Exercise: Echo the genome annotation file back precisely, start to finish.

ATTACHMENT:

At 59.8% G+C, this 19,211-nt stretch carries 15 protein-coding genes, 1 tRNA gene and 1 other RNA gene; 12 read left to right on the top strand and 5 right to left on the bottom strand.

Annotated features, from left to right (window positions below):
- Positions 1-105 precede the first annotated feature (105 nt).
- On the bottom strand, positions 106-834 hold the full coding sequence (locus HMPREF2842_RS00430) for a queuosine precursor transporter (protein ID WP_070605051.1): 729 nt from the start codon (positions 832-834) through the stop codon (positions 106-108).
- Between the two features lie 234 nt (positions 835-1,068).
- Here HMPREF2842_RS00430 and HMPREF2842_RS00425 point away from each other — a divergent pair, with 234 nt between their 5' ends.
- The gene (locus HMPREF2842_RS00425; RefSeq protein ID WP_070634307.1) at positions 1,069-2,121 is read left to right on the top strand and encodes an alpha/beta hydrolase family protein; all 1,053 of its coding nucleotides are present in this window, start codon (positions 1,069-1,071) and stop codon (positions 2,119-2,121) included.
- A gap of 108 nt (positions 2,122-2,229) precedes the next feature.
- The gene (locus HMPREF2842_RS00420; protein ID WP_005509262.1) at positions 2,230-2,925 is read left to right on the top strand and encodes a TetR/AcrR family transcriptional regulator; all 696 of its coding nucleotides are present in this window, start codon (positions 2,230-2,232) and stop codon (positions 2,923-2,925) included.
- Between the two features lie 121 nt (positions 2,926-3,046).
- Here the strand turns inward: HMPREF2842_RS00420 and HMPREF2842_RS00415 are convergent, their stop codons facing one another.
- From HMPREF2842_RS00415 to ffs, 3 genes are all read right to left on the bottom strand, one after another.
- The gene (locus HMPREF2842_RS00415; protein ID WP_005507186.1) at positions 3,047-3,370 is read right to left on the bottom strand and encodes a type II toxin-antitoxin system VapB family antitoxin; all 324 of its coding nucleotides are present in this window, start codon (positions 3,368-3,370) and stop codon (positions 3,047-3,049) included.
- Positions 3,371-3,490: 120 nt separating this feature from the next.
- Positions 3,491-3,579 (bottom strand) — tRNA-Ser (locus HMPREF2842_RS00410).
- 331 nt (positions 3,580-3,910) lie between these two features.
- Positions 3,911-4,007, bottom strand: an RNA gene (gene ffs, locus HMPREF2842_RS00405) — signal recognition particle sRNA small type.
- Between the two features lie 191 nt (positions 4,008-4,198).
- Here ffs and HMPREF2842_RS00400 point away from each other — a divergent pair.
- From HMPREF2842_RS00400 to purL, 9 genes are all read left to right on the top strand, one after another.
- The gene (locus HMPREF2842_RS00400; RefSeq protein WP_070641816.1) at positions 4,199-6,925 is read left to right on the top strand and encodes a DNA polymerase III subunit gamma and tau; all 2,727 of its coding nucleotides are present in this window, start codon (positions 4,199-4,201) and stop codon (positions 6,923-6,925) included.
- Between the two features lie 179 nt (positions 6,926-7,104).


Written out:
At 59.8% G+C, this 19,211-nt stretch carries 15 protein-coding genes, 1 tRNA gene and 1 other RNA gene; 12 read left to right on the top strand and 5 right to left on the bottom strand.

Annotated features, from left to right (window positions below):
- Positions 1-105 precede the first annotated feature (105 nt).
- On the bottom strand, positions 106-834 hold the full coding sequence (locus HMPREF2842_RS00430) for a queuosine precursor transporter (protein ID WP_070605051.1): 729 nt from the start codon (positions 832-834) through the stop codon (positions 106-108).
- Between the two features lie 234 nt (positions 835-1,068).
- Here HMPREF2842_RS00430 and HMPREF2842_RS00425 point away from each other — a divergent pair, with 234 nt between their 5' ends.
- The gene (locus HMPREF2842_RS00425; RefSeq protein ID WP_070634307.1) at positions 1,069-2,121 is read left to right on the top strand and encodes an alpha/beta hydrolase family protein; all 1,053 of its coding nucleotides are present in this window, start codon (positions 1,069-1,071) and stop codon (positions 2,119-2,121) included.
- A gap of 108 nt (positions 2,122-2,229) precedes the next feature.
- The gene (locus HMPREF2842_RS00420; protein ID WP_005509262.1) at positions 2,230-2,925 is read left to right on the top strand and encodes a TetR/AcrR family transcriptional regulator; all 696 of its coding nucleotides are present in this window, start codon (positions 2,230-2,232) and stop codon (positions 2,923-2,925) included.
- Between the two features lie 121 nt (positions 2,926-3,046).
- Here the strand turns inward: HMPREF2842_RS00420 and HMPREF2842_RS00415 are convergent, their stop codons facing one another.
- From HMPREF2842_RS00415 to ffs, 3 genes are all read right to left on the bottom strand, one after another.
- The gene (locus HMPREF2842_RS00415; protein ID WP_005507186.1) at positions 3,047-3,370 is read right to left on the bottom strand and encodes a type II toxin-antitoxin system VapB family antitoxin; all 324 of its coding nucleotides are present in this window, start codon (positions 3,368-3,370) and stop codon (positions 3,047-3,049) included.
- Positions 3,371-3,490: 120 nt separating this feature from the next.
- Positions 3,491-3,579 (bottom strand) — tRNA-Ser (locus HMPREF2842_RS00410).
- 331 nt (positions 3,580-3,910) lie between these two features.
- Positions 3,911-4,007, bottom strand: an RNA gene (gene ffs, locus HMPREF2842_RS00405) — signal recognition particle sRNA small type.
- Between the two features lie 191 nt (positions 4,008-4,198).
- Here ffs and HMPREF2842_RS00400 point away from each other — a divergent pair.
- From HMPREF2842_RS00400 to purL, 9 genes are all read left to right on the top strand, one after another.
- The gene (locus HMPREF2842_RS00400; RefSeq protein WP_070641816.1) at positions 4,199-6,925 is read left to right on the top strand and encodes a DNA polymerase III subunit gamma and tau; all 2,727 of its coding nucleotides are present in this window, start codon (positions 4,199-4,201) and stop codon (positions 6,923-6,925) included.
- Between the two features lie 179 nt (positions 6,926-7,104).